May 1, 2021
TRANSCRIPT: Why We Age—And Why We Don’t Have To—Dr. David Sinclair & Dr. Leroy Hood
Institute for Systems Biology — Town Hall Science Series, April 21, 2021.
Sponsored by the Seattle Science Foundation
Dr. Lee Hood: I have to say, I’m incredibly excited about the conversation that’s about to happen. I do want to thank Town Hall for its partnership with ISB in bringing good science and I think this is really terrific science. Dr. Lee Hood: And let me say a few words about
Dr. David Sinclair: He was born in Australia and transported himself to MIT for a PhD and later to Harvard, where he is now a professor of Genetics. David is probably the face of aging in the U.S. and in the world today. The book you heard about Lifespan: Why We Age – and Why We Don’t Have To, I think is really one of those transformational books that when you read it, it changes how you think about a topic. And I suspect you’ll get that feeling tonight from our conversation.
Dr. Lee Hood: David has many academic honors. Many beautifully published papers, but it’s interesting to note that Time Magazine in 2014, declared him one of the most 100 influential people in the world. And then in 2018, declared him one of the 50 most influential people in healthcare. And I think in many ways, you’ll see from the conversation tonight, that that certainly is true.
Dr. Lee Hood: So, with that introduction, I’d like to begin our conversation and throw out the first question to David. And that is, you were born in Australia, David. How did you evolve from Australia to become one of the pioneers in aging and longevity?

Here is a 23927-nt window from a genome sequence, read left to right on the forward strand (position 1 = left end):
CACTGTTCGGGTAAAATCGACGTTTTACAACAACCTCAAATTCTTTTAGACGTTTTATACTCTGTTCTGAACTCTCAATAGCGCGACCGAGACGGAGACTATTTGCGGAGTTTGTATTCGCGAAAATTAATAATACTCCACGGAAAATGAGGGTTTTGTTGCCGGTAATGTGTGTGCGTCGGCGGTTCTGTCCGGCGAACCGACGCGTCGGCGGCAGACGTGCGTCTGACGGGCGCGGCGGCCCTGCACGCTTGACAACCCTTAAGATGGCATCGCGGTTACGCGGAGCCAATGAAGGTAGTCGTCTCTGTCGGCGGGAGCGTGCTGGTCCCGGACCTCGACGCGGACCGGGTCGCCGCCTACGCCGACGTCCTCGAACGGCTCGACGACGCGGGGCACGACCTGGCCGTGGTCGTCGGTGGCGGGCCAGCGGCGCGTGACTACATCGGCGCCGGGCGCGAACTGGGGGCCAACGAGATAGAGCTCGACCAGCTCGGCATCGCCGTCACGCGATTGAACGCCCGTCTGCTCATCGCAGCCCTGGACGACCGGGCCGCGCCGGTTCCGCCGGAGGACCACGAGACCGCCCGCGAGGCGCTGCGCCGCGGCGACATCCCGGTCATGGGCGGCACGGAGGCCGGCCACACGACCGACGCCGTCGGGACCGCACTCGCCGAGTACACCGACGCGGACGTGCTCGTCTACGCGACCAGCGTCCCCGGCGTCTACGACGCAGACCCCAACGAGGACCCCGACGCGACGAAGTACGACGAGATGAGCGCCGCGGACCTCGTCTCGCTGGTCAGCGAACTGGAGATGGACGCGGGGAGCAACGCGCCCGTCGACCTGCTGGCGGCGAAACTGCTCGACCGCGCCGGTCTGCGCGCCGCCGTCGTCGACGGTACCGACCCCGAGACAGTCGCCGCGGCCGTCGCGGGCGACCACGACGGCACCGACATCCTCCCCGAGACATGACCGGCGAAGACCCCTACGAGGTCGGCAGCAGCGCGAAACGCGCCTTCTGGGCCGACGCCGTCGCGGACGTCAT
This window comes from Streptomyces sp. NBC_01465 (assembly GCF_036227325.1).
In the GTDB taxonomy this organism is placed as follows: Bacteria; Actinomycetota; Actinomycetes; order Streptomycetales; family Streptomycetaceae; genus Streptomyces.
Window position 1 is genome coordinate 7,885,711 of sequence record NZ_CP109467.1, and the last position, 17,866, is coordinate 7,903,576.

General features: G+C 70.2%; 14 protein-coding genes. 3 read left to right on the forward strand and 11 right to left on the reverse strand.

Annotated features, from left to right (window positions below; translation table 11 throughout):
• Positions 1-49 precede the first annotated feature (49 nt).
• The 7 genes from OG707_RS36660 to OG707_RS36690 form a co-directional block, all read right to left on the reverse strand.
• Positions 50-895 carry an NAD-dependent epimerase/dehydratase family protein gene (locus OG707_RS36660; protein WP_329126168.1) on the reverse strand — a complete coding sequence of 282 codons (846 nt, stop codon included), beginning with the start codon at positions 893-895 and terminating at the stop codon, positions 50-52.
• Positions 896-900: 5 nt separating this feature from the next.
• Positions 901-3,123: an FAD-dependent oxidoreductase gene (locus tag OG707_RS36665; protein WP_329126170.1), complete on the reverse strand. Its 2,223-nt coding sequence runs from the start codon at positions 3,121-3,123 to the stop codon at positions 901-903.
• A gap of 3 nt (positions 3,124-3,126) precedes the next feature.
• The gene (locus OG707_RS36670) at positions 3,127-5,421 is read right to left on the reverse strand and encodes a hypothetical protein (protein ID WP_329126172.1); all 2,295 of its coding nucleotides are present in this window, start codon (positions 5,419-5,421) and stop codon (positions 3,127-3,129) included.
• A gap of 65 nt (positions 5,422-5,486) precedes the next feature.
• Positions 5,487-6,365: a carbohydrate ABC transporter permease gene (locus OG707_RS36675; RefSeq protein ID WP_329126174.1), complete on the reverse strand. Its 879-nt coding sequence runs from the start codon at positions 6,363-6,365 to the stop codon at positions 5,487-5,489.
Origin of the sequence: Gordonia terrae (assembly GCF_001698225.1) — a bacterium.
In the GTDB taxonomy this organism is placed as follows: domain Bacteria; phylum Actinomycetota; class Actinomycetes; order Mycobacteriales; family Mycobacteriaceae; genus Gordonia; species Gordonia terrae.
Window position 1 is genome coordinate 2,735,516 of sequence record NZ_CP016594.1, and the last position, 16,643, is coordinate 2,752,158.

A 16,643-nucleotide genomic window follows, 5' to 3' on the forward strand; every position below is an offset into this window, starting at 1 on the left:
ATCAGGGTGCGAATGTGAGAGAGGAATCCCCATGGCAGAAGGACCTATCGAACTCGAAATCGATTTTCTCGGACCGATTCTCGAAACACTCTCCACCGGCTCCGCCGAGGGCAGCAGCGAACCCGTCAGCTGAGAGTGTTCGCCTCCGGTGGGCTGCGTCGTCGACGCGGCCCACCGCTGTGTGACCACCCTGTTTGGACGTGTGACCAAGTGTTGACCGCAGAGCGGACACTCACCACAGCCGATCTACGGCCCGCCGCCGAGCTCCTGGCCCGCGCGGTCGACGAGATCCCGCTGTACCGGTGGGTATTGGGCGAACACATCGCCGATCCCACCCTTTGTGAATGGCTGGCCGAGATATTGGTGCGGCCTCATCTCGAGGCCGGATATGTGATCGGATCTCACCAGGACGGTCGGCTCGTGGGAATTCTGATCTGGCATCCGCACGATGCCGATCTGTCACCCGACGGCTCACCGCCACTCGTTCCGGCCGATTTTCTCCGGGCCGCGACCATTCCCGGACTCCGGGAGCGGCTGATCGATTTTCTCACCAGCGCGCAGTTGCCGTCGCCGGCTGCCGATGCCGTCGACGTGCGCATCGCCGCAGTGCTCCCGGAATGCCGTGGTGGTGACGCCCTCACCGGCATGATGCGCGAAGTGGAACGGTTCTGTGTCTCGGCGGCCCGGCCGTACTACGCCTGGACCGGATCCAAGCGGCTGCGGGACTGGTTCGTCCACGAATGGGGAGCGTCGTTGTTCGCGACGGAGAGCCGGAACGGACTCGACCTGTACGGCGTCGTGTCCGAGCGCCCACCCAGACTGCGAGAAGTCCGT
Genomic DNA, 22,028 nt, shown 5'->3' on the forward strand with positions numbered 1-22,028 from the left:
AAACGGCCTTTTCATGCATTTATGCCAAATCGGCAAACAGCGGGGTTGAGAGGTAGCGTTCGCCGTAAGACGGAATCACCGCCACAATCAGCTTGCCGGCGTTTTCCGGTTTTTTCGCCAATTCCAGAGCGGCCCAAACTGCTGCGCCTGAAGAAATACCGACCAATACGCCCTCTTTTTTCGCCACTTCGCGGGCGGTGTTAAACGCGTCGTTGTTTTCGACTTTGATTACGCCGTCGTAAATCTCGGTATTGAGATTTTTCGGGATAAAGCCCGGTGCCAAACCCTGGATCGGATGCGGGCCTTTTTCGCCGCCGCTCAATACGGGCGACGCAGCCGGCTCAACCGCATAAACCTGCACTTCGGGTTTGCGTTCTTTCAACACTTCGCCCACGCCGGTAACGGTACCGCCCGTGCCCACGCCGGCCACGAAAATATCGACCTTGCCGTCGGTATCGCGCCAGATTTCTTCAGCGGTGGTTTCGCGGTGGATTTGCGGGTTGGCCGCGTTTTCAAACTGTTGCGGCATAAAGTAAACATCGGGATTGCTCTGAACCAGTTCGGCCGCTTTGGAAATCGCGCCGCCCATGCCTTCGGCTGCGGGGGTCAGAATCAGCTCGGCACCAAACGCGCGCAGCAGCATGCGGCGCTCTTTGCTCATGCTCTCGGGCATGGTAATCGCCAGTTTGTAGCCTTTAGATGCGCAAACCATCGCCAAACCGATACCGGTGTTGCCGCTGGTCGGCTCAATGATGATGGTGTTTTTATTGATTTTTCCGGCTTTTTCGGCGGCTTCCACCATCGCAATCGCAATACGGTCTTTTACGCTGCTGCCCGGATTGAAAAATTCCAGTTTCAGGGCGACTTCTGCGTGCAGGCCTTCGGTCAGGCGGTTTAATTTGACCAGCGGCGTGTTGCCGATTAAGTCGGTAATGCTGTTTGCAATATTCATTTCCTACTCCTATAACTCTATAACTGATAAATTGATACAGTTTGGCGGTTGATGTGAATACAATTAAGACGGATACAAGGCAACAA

Dr. David Sinclair: Well, Lee, thank you for the introduction. I’ve been introduced by a lot of people, but I think the introduction that you just gave was probably the most important to me, because I’ve had such respect for you even before, before you even knew who I was. So, thank you for that and thanks for the opportunity everybody to be able to speak tonight.
Dr. David Sinclair: So, yeah. I’m Australian, so I have to be humble. We in Australia, if we start to boast about ourselves, we’ll have no friends. So, I will try my best to talk about myself tonight as much as you want. Yeah, I was born in Australia. I was a pretty normal kid growing up on the edge of the bush. My family had a place with all about 1000 acres of forest in the backyard. So, I spent a lot of time looking at biology, but I always had ambition.
Dr. David Sinclair: I was the kind of kid that if I was born in ancient Greece, I would head to Athens and so, I wanted to go where the action was. And as nice as Sydney is, it’s not the center of the world where I like being. I also was raised by my mother and my grandmother. And particularly my grandmother gave me a very special education. She was a survivor of World War II and realized that humanity can do terrible things. She was from Hungary and escaped to Australia with my dad.
Dr. David Sinclair: And so, I was raised, being told that humanity can do a lot better. And that, “David, you should spend your life making humanity as best as it can be and as great as it can be because we know humanity can do much better. And so, I remember her telling me that. And so, I’ve spent my life really trying to leave the world a better place. Every day I wake up, it’s another challenge.